Research suggests that screening pregnant women for a deadly infection, which claimed the life of at least one baby at the centre of an investigation ordered by Jeremy Hunt, can dramatically cut the risk to newborns.
Group B Strep (GBS) caused the death of one-day-old Pippa Griffiths last year while under the care of Shrewsbury and Telford Hospital NHS Trust.
A coroner ruled her death could have been prevented if GBS had been spotted earlier. Health Secretary Mr Hunt has ordered an investigation into at least seven avoidable baby deaths that occurred within two years at the trust.
A post-mortem showed that GBS was also a factor in the death Jack Burn, who died at the trust in 2015.
A study from London North West Healthcare NHS Trust found an 83% drop in the number of babies developing the bacterial infection GBS, which is the most common cause of severe infection in newborn babies.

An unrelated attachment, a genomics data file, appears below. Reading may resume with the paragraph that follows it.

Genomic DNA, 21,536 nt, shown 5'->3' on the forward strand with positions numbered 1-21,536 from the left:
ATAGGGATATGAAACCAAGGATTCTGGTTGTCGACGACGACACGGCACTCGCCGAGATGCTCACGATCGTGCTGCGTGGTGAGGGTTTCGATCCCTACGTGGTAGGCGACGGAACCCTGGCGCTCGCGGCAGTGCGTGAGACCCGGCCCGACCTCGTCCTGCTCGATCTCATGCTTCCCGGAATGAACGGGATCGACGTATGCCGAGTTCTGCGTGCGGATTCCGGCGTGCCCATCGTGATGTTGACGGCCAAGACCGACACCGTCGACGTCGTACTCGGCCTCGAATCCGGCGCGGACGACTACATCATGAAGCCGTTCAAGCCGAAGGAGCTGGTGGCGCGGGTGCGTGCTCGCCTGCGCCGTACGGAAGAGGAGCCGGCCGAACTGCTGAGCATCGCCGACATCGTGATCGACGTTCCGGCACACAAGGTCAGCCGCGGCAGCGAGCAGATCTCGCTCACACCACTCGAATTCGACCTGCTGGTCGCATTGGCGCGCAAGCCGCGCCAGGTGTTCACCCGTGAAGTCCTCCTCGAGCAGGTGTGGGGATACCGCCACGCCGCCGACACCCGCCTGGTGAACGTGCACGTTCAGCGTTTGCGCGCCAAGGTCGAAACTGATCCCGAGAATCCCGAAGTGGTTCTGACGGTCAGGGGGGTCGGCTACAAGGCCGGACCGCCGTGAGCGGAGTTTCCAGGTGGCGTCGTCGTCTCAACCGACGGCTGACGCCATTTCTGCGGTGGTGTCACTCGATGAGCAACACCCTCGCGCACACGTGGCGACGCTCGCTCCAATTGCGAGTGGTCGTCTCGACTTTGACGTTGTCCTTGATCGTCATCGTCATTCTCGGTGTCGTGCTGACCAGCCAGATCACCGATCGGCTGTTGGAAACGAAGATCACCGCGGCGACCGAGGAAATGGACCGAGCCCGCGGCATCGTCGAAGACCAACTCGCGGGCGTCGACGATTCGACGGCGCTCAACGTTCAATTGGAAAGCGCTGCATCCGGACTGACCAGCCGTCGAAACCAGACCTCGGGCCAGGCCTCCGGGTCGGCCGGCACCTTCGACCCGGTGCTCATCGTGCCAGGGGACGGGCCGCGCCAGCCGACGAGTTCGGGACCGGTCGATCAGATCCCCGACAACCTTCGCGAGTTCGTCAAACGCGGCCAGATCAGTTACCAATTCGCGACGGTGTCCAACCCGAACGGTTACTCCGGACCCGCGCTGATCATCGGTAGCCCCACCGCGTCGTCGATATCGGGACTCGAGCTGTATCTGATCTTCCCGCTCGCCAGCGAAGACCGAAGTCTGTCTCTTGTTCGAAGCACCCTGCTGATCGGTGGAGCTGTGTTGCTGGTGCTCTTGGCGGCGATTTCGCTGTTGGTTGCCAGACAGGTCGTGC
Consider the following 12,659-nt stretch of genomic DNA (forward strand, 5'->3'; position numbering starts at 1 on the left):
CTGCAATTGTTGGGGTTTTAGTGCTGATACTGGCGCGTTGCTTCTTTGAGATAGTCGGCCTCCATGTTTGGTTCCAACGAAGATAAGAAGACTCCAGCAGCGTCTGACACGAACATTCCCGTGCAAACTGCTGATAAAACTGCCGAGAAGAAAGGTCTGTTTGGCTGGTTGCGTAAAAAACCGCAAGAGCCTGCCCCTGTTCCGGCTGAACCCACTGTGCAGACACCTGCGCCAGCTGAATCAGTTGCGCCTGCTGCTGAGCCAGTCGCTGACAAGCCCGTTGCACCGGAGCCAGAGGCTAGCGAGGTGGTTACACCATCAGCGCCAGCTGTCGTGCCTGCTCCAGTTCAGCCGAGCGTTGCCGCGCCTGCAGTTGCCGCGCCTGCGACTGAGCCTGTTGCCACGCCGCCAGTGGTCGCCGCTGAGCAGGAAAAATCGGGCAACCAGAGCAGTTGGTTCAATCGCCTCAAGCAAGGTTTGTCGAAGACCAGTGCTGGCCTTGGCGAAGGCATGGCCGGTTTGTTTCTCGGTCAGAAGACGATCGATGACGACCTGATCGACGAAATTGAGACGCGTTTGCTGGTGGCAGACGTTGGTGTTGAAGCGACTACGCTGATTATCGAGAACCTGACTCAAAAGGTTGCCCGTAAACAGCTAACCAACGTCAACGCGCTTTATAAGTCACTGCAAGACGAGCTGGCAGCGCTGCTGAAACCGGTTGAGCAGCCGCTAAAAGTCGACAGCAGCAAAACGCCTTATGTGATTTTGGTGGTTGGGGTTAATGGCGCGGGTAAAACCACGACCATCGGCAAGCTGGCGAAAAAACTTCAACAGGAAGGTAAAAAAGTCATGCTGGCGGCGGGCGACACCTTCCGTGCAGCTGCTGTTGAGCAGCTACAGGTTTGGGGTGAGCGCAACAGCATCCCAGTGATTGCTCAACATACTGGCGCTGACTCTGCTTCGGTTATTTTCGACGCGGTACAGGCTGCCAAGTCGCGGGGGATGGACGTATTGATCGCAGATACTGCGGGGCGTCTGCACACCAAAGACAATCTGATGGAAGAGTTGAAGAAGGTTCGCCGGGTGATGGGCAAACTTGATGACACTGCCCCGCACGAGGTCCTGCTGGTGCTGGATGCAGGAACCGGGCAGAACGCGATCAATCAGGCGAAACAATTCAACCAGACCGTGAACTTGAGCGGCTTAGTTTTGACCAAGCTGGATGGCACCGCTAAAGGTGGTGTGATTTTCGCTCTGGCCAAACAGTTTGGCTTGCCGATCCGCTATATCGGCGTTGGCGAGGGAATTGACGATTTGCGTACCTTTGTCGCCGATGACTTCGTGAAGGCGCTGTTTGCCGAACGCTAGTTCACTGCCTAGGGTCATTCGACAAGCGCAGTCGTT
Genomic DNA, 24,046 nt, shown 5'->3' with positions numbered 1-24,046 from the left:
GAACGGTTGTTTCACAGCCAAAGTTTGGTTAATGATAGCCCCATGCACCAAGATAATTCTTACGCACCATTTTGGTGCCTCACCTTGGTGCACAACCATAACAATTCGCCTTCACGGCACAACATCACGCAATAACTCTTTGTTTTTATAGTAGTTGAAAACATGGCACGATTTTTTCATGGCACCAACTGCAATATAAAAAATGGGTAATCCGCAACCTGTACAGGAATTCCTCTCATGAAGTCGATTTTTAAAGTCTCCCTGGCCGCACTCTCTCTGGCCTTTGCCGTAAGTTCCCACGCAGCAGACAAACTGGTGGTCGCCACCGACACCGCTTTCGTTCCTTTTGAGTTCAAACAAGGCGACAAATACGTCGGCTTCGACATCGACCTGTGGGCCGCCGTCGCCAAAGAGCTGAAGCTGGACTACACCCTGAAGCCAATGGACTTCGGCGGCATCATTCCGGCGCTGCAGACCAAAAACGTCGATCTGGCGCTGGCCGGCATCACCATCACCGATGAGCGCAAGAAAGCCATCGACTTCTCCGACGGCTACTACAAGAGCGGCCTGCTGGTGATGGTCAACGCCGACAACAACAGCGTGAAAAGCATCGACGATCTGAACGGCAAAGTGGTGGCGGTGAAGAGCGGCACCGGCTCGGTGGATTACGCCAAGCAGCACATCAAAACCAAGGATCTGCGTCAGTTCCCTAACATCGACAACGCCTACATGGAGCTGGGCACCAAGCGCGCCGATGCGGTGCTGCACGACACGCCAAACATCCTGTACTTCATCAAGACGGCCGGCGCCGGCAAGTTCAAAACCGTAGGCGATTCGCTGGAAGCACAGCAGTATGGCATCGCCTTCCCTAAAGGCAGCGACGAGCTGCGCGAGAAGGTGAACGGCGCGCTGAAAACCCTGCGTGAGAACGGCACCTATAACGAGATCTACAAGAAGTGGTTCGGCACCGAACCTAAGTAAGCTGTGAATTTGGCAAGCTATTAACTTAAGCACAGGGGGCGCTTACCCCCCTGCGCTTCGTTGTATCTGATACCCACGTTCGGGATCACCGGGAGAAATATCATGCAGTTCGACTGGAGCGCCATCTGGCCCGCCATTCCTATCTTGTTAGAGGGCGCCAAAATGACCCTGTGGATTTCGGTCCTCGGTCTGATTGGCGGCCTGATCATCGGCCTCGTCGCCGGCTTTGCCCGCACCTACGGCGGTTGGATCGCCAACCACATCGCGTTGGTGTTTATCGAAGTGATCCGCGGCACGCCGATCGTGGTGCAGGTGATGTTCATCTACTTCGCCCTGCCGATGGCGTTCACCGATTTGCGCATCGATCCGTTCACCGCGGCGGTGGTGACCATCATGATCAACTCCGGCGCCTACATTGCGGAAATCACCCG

The NHS does not currently recommend screening for GBS. Women living in other countries, including the US, Canada, France, Germany and Slovenia, are routinely offered a test.
London North West Healthcare NHS Trust said it carried out the pilot study because too many babies at the trust were developing GBS, despite it following NHS recommendations on managing risk.
In the new study, more than 6,000 pregnant women received a screening test for GBS in the form of vaginal swabs. Women who tested positive for GBS were offered antibiotics in labour to reduce the chance of passing on the infection to their baby.
Last month, the UK National Screening Committee rejected GBS screening in pregnancy saying there was "insufficient evidence" of its benefit.
According to the British Paediatric Surveillance Unit, 518 newborn babies in the UK and Ireland were made ill as a result of the bacteria, 27 died and dozens more were left with disabilities in the year to April 2015.